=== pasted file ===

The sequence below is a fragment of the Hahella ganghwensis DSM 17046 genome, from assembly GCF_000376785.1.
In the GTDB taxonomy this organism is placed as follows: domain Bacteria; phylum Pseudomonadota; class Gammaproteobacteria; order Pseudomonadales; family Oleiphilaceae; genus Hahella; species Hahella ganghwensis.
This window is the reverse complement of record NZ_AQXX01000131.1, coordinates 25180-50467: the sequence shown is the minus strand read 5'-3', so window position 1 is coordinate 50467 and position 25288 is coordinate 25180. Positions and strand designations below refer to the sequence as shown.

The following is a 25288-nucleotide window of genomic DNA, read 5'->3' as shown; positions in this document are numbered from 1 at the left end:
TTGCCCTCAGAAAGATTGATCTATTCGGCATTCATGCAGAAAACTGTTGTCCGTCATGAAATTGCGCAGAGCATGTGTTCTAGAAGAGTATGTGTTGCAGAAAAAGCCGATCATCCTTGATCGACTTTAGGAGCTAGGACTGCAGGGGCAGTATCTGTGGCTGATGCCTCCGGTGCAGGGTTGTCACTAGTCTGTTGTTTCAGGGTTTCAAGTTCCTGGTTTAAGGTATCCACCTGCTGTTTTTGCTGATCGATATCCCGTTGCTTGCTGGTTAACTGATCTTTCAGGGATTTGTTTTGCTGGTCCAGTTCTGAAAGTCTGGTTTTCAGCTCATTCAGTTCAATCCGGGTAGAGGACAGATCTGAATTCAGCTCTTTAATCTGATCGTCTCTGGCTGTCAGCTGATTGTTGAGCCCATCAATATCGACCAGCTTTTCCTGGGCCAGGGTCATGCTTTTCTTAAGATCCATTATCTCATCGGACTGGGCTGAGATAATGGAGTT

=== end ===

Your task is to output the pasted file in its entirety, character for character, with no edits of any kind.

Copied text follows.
The sequence below is a fragment of the Hahella ganghwensis DSM 17046 genome, from assembly GCF_000376785.1.
In the GTDB taxonomy this organism is placed as follows: domain Bacteria; phylum Pseudomonadota; class Gammaproteobacteria; order Pseudomonadales; family Oleiphilaceae; genus Hahella; species Hahella ganghwensis.
This window is the reverse complement of record NZ_AQXX01000131.1, coordinates 25180-50467: the sequence shown is the minus strand read 5'-3', so window position 1 is coordinate 50467 and position 25288 is coordinate 25180. Positions and strand designations below refer to the sequence as shown.

The following is a 25288-nucleotide window of genomic DNA, read 5'->3' as shown; positions in this document are numbered from 1 at the left end:
TTGCCCTCAGAAAGATTGATCTATTCGGCATTCATGCAGAAAACTGTTGTCCGTCATGAAATTGCGCAGAGCATGTGTTCTAGAAGAGTATGTGTTGCAGAAAAAGCCGATCATCCTTGATCGACTTTAGGAGCTAGGACTGCAGGGGCAGTATCTGTGGCTGATGCCTCCGGTGCAGGGTTGTCACTAGTCTGTTGTTTCAGGGTTTCAAGTTCCTGGTTTAAGGTATCCACCTGCTGTTTTTGCTGATCGATATCCCGTTGCTTGCTGGTTAACTGATCTTTCAGGGATTTGTTTTGCTGGTCCAGTTCTGAAAGTCTGGTTTTCAGCTCATTCAGTTCAATCCGGGTAGAGGACAGATCTGAATTCAGCTCTTTAATCTGATCGTCTCTGGCTGTCAGCTGATTGTTGAGCCCATCAATATCGACCAGCTTTTCCTGGGCCAGGGTCATGCTTTTCTTAAGATCCATTATCTCATCGGACTGGGCTGAGATAATGGAGTT